Are you reading this over breakfast? Because, as it turns out, the most important meal of the day can teach us a lot about workplace design. As we think about revamping offices (and our homes) in this hybrid era, we’re also thinking about some of our favorite breakfast foods. If you’re a fan of conscious design—or early-morning carbs!—head to On Our Minds.
We’ve been pushing a multisensory approach for years, but in an era of shrinking offices and remote tech, it’s easy to overlook the importance of a highly-intentional physical workspace. So, to keep this critical conversation at the forefront, let’s chat over breakfast!
In the 1970s, Thomas’ English Muffins needed a slogan, so their marketing company asked a group of loyal customers to talk about why they eat English muffins. A woman enthusiastically proclaimed, “I love the little nooks and crannies,” and breakfast history was made.
What’s even better than nooks and crannies in your breakfast pastry? Nooks and crannies in your office space! Think back to childhood. What are the spaces you remember most fondly? For many of us, they’re outdoor spaces: big hollow trees, bushes high enough to slither under; or indoor spaces such as window seats, crawl spaces under stairwells, bedrooms with sloped roofs, even the closet you buried yourself in. Kids love tunnels, playhouses, the sliver beneath the bed, the bubble of air trapped beneath a collectively-pinned parachute – and we’re all kids at heart! Why do you think conversation pits are making a comeback? Why do tourists flock to medieval villages, with tiny alleys and secret stairways? Why are we drawn to forests and narrow paths, winding through overhung branches?
Like the fierce, cave-dwelling felines that we’ve domesticated into fluffy house-cats—may they long haunt our discarded grocery bags and empty luggage—we’re innately attracted to cozy spaces. It’s about a simultaneous sense of adventure and safety and about making things digestible and human-scale. We crave these types of spaces and yet, modern architecture does a terrible job at providing them.
Architects may be well focused on the broad vistas, sweeping lines, and bright, airy spaces, but new builds have a profound absence of fun cubbies and intimate conversation nooks. These days, as many companies are rethinking floor-plans, designers should keep nooks and crannies in mind. Even without a full renovation, we can carve out creative spaces with furniture placement, multi-tier seating (think bleachers and bean bags), and even the placement of free-standing murals and art. A small booth or “working nook” can be sunk into floor-to-ceiling shelving, creating the same “alone but together” feel of a comfy booth at your favorite restaurant.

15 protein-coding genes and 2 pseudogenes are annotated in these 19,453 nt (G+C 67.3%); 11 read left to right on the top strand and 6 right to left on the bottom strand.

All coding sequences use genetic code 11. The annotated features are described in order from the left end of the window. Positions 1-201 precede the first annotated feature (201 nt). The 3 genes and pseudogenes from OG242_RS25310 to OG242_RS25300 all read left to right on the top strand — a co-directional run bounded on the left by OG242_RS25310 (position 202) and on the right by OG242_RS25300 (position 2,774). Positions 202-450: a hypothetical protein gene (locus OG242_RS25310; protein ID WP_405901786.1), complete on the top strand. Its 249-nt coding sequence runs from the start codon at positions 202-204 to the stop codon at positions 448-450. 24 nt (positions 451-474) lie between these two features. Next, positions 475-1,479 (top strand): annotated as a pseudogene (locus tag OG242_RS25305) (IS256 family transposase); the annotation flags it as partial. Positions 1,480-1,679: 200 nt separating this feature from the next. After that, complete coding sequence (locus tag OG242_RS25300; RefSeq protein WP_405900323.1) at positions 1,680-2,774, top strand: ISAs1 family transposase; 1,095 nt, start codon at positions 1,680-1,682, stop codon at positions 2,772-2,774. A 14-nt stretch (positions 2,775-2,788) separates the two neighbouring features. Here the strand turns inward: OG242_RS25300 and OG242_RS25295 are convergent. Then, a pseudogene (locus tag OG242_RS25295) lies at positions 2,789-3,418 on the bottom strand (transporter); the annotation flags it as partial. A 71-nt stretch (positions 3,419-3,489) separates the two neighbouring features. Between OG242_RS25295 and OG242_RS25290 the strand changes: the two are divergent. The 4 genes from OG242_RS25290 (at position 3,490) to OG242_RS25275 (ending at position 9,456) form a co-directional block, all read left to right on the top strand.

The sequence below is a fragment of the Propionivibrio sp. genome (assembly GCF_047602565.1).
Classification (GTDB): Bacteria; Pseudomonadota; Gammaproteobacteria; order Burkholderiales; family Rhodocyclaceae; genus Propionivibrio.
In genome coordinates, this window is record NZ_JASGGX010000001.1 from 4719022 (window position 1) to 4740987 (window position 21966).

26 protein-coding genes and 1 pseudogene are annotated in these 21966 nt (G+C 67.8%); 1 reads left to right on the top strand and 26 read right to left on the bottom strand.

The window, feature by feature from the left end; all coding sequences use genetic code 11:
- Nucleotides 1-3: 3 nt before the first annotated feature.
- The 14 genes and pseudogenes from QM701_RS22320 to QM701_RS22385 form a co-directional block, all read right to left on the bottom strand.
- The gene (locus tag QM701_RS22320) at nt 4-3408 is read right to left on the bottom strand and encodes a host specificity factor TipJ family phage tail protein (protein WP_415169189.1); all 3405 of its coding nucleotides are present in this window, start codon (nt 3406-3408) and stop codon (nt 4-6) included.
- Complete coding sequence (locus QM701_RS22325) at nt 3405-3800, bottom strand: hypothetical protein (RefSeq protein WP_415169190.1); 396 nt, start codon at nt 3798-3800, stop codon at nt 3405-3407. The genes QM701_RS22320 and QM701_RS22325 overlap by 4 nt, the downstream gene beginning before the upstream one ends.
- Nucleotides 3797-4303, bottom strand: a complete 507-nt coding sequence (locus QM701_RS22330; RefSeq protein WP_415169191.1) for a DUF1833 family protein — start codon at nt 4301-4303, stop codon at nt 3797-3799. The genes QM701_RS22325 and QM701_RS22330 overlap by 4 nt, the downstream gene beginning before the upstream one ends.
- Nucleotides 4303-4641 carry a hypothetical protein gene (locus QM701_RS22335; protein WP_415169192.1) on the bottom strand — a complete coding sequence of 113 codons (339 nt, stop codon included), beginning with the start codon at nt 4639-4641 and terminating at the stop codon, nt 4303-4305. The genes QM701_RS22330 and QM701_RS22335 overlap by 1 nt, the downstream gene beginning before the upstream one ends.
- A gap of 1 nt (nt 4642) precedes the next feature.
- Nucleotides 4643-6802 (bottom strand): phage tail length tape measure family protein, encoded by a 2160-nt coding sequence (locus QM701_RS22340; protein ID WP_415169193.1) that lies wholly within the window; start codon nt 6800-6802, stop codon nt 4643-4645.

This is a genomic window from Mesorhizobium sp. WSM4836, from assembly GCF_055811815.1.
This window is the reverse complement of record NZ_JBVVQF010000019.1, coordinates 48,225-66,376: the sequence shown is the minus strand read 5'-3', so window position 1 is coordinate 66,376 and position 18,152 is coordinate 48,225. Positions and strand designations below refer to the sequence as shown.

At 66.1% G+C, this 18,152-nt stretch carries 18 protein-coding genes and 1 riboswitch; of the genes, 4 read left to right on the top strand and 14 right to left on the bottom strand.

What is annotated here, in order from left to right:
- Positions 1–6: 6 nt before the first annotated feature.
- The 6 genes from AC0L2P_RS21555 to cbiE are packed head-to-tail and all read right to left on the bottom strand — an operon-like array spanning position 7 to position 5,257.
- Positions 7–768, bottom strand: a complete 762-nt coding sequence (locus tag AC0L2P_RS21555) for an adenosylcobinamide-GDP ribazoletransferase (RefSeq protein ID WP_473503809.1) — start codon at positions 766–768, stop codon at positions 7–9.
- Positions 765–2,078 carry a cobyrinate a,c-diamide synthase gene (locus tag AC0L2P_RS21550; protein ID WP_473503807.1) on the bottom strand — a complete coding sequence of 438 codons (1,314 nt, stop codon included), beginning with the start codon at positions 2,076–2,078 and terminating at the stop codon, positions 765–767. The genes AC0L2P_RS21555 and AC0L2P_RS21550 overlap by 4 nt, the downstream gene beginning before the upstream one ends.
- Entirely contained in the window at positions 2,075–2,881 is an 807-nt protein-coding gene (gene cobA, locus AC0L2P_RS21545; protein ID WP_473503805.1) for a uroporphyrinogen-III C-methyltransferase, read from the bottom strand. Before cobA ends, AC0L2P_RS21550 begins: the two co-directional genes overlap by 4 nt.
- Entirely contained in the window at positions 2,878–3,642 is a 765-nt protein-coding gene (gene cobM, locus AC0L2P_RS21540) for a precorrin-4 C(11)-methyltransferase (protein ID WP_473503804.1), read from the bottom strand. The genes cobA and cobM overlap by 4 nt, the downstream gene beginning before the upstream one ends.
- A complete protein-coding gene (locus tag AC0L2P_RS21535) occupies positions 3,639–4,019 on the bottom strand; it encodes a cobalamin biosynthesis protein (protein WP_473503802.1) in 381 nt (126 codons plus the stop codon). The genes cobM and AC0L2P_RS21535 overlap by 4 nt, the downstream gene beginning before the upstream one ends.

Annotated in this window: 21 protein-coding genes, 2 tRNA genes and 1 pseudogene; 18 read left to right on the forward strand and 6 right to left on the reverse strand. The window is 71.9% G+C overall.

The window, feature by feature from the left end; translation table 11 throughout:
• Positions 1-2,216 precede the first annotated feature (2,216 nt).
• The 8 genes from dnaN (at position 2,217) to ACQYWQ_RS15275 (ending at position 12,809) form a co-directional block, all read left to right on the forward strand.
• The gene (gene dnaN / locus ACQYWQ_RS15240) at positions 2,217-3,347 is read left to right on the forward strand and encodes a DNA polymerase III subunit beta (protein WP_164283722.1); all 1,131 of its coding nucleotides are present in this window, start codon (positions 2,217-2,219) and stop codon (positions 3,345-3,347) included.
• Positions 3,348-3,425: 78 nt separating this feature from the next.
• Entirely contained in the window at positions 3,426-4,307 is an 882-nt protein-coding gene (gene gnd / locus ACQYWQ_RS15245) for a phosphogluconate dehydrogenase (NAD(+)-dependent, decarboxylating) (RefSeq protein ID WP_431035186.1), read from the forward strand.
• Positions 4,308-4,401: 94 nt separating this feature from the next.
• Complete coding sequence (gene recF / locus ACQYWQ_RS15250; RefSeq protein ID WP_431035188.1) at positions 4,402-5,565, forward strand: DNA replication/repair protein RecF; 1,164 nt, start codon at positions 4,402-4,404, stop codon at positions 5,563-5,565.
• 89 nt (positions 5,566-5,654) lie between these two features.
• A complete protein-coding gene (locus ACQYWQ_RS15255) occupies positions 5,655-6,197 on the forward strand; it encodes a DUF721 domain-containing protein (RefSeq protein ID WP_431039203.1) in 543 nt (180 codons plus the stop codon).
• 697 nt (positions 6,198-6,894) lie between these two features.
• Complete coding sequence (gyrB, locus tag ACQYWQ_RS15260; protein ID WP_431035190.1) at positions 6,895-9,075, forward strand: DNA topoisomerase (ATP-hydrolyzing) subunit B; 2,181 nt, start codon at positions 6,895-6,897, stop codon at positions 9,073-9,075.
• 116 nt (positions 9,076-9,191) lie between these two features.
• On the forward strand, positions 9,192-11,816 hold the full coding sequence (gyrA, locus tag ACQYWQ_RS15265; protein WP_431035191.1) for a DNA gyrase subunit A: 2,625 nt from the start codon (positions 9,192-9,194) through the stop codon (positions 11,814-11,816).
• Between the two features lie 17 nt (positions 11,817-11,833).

Are you having breakfast in the office? Can you hear your own chewing? Maybe you came in over the weekend because that’s when you prefer to work, and your breakfast sounds are the only thing cutting through the silence. Or maybe it’s Monday morning, and your office is so busy and noisy, you can’t hear yourself think—much less the crackle of your crisped rice growing soggy.
We’re all different, and we have different preferences on different days. Some people can’t work without music or white noise. Others require complete silence to concentrate. Neurodivergence is finally being recognized and celebrated in the workplace, but moving beyond the office “standard” (beige, cubicles, temp-settings designed for the average man) makes sensory design more complicated. (By the way, there is evidence that our brains may even code cubicles as “scary.”)
Designers need to start from a place of empathy, as we all seek solutions to creating healthier, more accessible offices—whether that means providing customizable settings through building-tech or exploring acoustic pods that will help some employees cut down on stress and lower cortisol levels. These kinds of changes may make the difference between certain employees being able to succeed and be productive in the office or not.